First retirement, always a good bet, came from Nico Hulkenberg whose engine spectacularly self destructed around Portier, leading to yellow and into the pits went Perez straitaway. Out on the Supers and with a new Front Wing he went P16, his dice thrown.

With that stop, Hamilton was into the points for the moment, P10 and a sad lonely point it would be compared to the windfall Vettel stood to inherit at the moment.

Also in the points lap 20 were both the cars of HAAS, happily P7 and P8, a rarity for them as usually one or the other has amid race disaster.

Lap 22 and Bottas started splashing some purple numbers up on the board, the first from a Mercedes as Vettel by dint of being slightly more consistent had closed up to just over 1s behind Raikkonen.

2 laps later, and Hamilton was on the radio about the rear of the car starting to go as Stroll got perilously close to the Armco, enough to rate a slo mo feature on the international feed. Raikkonen too was beginning to suffer, especially in Sector 2 as despite Pirelli’s advertising, it began to be clear that the Ultras weren’t necessarily going to last the entire race for ALL the drivers.

Lap 25 caught Ericsson in a lurid slide and FOM played the radio accompaniment to that, that his car was indeed “all over the place”.

Lap 27 and the blue flags began to fly and neither Kimi nor Ferrari seemed to be aware that solid blue flags weren’t going to be displayed until there was a 1s gap between cars. That regulation was part of a change that took identifying lapped cars away from the marshals and instead used the GPS of the cars to manage lapped traffic.

Lap 28 and the approaching traffic had concertina-ed the field back together, with Bottas within 2s on lap 29, but damage done from Mercedes’ point of view. Verstappen straitlined the chicane with a rather entertaining manuever as the front runners hit clean air.

20s between Sainz and the leaders, but the 10s further back to the HAAS cars might be the target for Ferrari as far as pit window was concerned, as all the cars continued to lap, eyeing each other warily to see who would be first to blink in the pit stop battle.

Lap 33 and in was the Red Bull of Verstappen, back out in P6 and 5s of air for him to drive into. Bottas answered the following lap and on exit it was Bottas whose stop was 0.8s quicker and gave him the margin to hold off Verstappen.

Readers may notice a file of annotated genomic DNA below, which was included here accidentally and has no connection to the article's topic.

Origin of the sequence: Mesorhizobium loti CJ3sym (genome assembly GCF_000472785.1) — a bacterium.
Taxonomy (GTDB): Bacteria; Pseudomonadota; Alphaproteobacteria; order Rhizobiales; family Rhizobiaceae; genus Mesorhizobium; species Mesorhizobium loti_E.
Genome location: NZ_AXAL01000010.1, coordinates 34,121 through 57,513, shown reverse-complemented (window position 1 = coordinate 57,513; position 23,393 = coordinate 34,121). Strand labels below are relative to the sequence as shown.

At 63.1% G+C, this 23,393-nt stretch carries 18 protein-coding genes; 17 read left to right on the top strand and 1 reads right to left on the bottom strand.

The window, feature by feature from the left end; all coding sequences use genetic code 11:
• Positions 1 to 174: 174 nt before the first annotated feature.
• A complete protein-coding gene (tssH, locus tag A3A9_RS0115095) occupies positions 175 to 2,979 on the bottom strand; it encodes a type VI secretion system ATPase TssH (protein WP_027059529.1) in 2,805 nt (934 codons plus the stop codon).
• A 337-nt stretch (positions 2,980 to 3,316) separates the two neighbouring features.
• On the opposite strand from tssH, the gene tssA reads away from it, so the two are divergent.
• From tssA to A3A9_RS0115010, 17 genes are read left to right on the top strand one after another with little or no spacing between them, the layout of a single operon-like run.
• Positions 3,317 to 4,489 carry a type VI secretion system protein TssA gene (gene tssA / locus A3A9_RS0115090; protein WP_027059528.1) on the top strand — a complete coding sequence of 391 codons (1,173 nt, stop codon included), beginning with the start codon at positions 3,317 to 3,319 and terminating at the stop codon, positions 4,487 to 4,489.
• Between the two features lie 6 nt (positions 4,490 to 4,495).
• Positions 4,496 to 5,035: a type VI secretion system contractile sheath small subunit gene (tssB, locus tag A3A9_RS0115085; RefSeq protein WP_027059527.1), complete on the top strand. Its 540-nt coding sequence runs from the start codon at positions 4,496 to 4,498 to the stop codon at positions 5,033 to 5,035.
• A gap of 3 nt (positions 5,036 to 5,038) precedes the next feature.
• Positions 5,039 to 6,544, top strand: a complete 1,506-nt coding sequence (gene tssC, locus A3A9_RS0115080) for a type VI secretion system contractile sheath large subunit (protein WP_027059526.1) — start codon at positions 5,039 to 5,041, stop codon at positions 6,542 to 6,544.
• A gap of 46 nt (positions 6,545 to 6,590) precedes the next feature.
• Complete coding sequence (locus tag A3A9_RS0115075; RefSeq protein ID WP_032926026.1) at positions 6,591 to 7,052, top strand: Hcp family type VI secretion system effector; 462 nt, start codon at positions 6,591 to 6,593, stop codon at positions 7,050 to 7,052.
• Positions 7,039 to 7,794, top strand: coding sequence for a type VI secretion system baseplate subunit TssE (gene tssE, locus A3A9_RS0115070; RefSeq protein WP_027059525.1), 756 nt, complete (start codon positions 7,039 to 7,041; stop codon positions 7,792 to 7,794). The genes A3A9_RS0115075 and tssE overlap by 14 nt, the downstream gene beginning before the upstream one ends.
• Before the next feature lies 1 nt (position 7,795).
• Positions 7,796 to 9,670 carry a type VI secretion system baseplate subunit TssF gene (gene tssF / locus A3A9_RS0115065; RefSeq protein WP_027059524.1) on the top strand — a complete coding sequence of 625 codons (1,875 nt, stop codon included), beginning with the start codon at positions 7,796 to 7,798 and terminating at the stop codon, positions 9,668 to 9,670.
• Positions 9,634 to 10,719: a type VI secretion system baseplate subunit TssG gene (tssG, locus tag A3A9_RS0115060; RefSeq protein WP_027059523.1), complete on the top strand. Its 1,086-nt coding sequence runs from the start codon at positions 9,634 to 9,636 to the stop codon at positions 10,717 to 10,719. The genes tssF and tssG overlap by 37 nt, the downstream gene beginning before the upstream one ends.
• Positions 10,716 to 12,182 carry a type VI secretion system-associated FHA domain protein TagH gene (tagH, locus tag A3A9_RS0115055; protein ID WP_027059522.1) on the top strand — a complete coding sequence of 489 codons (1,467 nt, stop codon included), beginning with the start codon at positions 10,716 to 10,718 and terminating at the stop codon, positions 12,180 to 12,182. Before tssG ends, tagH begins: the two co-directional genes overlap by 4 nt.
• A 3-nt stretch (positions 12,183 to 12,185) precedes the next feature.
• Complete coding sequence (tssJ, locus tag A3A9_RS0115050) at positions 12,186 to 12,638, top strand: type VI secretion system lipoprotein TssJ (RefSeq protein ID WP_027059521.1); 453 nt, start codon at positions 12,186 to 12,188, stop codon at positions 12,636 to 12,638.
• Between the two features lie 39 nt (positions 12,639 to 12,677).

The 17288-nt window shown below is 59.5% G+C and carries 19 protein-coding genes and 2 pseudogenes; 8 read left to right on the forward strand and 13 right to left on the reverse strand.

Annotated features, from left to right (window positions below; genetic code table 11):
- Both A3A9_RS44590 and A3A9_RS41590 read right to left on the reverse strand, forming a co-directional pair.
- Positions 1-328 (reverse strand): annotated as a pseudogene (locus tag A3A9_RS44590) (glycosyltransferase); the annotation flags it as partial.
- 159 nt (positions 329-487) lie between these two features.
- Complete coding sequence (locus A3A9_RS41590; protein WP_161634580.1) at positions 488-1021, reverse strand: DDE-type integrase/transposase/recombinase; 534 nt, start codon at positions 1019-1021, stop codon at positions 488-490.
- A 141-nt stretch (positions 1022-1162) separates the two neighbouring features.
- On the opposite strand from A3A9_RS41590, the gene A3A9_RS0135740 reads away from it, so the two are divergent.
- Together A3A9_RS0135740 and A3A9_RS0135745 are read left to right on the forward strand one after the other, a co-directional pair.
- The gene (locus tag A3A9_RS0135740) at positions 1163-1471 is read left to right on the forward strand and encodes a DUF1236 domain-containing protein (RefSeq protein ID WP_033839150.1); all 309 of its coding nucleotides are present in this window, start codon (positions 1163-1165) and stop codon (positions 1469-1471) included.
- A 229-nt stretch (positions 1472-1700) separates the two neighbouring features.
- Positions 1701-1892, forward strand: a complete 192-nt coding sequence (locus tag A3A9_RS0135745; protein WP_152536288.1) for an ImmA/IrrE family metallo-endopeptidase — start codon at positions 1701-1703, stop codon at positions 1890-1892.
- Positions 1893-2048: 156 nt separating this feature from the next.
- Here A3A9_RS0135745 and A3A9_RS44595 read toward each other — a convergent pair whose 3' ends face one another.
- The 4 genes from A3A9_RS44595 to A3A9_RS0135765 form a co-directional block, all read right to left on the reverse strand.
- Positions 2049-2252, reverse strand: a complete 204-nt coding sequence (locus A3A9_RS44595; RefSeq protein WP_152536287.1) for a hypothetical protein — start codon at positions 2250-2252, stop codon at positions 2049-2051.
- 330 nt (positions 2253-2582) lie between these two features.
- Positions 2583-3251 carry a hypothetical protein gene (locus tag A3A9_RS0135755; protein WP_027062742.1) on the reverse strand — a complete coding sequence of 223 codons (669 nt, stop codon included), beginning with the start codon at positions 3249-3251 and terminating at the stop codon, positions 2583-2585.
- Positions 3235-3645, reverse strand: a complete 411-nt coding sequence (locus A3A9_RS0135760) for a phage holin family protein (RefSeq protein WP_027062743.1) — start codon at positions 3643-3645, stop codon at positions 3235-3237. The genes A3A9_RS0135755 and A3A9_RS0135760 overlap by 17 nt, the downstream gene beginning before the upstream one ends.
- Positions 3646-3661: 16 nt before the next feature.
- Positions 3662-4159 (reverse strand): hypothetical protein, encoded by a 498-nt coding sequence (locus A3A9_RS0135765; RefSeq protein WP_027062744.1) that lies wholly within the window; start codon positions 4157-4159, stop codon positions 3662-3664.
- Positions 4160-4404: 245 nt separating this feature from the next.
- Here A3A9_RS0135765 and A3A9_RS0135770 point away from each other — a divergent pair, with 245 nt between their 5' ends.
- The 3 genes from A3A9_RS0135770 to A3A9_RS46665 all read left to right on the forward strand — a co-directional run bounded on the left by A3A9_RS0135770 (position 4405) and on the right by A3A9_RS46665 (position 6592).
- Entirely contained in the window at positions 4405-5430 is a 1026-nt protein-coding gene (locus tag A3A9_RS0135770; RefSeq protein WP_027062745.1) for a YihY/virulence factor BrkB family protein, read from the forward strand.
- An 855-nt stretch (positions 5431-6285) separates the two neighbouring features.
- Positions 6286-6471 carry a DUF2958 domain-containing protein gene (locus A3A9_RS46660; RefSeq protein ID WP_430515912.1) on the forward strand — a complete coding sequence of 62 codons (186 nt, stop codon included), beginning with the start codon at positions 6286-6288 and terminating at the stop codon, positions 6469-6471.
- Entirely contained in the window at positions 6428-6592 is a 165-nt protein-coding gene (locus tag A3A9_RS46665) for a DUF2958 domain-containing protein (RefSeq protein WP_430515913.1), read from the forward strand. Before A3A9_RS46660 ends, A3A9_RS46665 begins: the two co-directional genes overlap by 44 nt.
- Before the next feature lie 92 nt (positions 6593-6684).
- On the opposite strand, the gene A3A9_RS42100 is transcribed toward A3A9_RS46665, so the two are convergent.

Lap 34 and Raikkonen was in as Ricciardo, now in P2 was setting fast laps behind Vettel as Red Bull looked to give him his lead for a bit. Perez was stuck behind Stroll and unhappy but even less happy was Raikkonen, as his stop once again found him stuck behind Button, making one wonder if they bothered to check the gaps to lapped runners before bringing him in.

Perez’meanwhile was suffering from critical engine temps as he tried to push Stroll and the call from his engineer to get on with it or back off worked as he successfully overtook the rookie for P15 without incident lap 36.

Lap 37 and in was Kvyat opening the door for Hamilto. Up front, Vettel and Ricciardo showed there was indeed plenty of performance in the tyres which was good news for Lewis fans.

Sainz pitted lap 38, but he managed to put quite a dent into Bottas laptimes before he boxed, distancing the Finn quite a bit from the battle ahead of him.

The following lap Ricciardo was in and out and his 4 lap sprint saw him easily ahead of Bottas as he exited the pit lane.

Lap 39 and Vettel followed suit, out ahead of Raikkonen. Thus the order was Vettel, Raikkonen, Ricciardo with Bottas nearly 7s behind. Verstappen in P6 was the big loser of the pit stop gamble, with the overcut having been shown to be clearly superior.

Lap 41 was a puncture for Ocon and Hamilton persisted as Grosjean ahead boxed, leaving him plenty of clean air to drive into and apparently the ability to still turn laptimes at the pace of the frontrunners.

Verstappen was 6s ahead and Hamilton’s pit window lap 43 would put him back out P8. Stroll was in and out to let Massa by. Magnussen boxed for the second time and as the dust settled it was Verstappen winning the bitterest radio message over his early stop, over his 3 spot loss of track position. Bit of an oopsie from the Red Bull brains perhaps.